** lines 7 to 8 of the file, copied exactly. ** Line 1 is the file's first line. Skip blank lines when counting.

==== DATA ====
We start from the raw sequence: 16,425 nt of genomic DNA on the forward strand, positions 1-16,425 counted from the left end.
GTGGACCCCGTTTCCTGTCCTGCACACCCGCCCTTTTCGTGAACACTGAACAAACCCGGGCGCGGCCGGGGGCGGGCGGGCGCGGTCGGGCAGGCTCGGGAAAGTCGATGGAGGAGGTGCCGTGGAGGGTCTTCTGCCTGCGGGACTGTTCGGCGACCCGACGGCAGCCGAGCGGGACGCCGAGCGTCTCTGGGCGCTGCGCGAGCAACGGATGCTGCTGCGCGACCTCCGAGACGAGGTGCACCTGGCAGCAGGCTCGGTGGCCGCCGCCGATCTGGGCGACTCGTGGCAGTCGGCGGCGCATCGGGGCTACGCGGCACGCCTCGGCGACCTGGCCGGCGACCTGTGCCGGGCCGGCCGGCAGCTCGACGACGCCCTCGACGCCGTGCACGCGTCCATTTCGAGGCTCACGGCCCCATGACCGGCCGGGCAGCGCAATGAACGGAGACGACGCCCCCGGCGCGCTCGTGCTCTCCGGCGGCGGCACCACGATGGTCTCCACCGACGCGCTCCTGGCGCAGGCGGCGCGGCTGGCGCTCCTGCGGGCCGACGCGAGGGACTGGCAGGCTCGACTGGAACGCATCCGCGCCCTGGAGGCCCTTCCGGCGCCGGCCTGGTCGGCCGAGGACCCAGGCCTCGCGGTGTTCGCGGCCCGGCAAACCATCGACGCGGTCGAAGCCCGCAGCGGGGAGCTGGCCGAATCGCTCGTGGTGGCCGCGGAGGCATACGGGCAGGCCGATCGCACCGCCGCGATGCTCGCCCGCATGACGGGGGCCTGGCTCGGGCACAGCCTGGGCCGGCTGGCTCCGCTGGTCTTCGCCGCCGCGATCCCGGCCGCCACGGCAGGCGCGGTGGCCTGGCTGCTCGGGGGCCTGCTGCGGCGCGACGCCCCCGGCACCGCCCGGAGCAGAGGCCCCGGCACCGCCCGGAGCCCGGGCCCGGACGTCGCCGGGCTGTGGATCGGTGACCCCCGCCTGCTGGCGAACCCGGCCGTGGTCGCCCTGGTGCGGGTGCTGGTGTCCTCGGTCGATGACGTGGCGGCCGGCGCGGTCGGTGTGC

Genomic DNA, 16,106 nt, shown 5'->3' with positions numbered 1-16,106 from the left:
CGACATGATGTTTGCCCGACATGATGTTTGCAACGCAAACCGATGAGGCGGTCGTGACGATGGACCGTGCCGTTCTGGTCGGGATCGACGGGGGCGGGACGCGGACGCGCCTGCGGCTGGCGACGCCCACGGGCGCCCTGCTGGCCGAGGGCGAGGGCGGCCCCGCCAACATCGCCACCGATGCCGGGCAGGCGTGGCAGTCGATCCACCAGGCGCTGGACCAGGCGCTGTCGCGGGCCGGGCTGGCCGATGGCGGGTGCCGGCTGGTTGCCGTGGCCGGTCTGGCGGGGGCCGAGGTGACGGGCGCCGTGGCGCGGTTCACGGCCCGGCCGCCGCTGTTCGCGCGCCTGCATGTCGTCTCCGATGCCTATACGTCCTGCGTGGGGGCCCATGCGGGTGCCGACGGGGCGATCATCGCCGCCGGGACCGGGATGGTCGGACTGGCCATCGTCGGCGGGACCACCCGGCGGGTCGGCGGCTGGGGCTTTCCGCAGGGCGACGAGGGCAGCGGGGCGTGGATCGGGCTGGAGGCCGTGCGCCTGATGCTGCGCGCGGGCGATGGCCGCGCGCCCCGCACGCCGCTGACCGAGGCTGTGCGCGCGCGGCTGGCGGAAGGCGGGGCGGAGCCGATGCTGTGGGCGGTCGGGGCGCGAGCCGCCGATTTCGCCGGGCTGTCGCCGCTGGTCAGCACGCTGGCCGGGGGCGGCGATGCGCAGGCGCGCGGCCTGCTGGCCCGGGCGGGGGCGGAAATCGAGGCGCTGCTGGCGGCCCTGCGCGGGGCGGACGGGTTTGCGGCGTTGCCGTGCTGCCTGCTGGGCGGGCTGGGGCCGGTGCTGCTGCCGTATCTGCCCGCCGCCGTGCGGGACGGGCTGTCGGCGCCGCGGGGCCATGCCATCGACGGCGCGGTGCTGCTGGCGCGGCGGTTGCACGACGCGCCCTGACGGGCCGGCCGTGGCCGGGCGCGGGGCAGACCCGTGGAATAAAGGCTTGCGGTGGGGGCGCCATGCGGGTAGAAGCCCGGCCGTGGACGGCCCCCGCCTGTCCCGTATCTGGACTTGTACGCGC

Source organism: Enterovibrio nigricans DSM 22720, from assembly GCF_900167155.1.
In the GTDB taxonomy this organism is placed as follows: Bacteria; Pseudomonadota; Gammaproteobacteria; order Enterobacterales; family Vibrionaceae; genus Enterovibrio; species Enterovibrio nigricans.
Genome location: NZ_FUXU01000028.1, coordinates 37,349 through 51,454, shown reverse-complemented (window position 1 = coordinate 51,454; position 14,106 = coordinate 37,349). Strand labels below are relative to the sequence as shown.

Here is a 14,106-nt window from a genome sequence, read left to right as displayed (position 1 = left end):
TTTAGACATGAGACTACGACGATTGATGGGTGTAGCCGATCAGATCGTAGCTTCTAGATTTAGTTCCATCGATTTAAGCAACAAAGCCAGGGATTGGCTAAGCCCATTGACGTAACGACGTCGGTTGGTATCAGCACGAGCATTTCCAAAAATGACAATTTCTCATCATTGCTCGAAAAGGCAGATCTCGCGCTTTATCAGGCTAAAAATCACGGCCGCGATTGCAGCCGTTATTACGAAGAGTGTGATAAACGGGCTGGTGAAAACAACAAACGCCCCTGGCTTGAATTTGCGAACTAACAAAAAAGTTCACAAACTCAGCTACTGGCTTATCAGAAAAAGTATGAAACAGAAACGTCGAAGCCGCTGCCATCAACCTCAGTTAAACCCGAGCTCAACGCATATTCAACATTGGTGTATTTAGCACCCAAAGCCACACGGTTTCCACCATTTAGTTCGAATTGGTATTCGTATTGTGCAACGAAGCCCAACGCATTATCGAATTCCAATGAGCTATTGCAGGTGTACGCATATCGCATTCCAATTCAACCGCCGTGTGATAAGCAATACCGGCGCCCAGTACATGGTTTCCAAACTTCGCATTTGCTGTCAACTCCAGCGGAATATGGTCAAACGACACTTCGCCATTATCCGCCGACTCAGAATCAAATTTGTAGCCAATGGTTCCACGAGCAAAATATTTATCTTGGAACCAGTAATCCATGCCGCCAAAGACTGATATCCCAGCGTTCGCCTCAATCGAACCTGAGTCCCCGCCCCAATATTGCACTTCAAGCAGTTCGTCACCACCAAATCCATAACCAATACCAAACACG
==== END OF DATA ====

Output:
Genome location: NZ_FUXU01000028.1, coordinates 37,349 through 51,454, shown reverse-complemented (window position 1 = coordinate 51,454; position 14,106 = coordinate 37,349). Strand labels below are relative to the sequence as shown.

Here is a 14,106-nt window from a genome sequence, read left to right as displayed (position 1 = left end):